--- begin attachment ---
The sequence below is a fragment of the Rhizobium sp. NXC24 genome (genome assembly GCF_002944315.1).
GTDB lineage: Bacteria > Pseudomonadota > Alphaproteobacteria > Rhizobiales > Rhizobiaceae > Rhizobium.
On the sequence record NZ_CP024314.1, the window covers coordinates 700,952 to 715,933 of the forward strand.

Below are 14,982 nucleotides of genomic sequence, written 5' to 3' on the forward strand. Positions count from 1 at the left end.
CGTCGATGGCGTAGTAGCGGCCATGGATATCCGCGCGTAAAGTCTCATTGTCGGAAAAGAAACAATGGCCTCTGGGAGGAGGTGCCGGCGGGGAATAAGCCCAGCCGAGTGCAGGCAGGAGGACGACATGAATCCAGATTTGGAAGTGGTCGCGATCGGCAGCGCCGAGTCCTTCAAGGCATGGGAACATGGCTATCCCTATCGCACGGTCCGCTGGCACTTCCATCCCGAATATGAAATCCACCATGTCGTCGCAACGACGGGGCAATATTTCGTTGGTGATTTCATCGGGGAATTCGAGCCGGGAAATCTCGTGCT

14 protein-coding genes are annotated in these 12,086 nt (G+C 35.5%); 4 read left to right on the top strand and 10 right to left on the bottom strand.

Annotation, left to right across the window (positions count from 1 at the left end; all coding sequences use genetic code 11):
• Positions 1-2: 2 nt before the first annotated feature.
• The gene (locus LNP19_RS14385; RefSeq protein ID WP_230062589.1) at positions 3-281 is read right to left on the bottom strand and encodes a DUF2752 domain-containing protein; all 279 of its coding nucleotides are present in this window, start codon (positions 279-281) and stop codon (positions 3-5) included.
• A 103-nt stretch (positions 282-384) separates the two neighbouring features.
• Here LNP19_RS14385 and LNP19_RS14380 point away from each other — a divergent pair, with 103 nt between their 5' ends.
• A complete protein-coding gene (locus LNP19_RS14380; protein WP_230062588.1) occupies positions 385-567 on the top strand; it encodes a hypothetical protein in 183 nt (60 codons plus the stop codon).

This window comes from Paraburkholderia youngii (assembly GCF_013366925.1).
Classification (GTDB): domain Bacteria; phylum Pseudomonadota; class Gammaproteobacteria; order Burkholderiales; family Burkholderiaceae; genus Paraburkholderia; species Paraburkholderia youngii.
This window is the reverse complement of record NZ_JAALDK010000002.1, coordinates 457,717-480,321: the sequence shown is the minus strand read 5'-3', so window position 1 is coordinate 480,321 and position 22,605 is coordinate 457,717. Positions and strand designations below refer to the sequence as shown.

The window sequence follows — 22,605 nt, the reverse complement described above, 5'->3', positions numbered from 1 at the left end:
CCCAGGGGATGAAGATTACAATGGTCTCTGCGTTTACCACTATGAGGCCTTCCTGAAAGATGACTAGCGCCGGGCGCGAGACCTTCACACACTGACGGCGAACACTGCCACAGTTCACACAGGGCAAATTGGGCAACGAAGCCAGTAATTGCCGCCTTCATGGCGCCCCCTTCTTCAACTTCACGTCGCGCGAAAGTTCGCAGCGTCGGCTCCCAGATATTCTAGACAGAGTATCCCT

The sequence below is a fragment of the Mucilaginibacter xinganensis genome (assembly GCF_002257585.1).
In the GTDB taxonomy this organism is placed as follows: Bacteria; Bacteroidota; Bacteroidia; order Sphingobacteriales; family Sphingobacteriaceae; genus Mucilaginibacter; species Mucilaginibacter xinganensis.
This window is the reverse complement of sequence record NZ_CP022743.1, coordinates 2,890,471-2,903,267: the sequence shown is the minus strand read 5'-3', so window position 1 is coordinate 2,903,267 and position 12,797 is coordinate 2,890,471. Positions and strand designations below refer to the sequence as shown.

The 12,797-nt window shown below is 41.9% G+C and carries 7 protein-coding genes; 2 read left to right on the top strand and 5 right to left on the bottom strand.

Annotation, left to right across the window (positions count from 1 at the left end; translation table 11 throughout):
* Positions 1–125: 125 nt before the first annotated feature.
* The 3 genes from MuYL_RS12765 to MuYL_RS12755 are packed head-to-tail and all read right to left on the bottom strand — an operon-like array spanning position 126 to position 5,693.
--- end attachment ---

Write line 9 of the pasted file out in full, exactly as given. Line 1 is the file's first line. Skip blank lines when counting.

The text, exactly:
• The gene (locus LNP19_RS14385; RefSeq protein ID WP_230062589.1) at positions 3-281 is read right to left on the bottom strand and encodes a DUF2752 domain-containing protein; all 279 of its coding nucleotides are present in this window, start codon (positions 279-281) and stop codon (positions 3-5) included.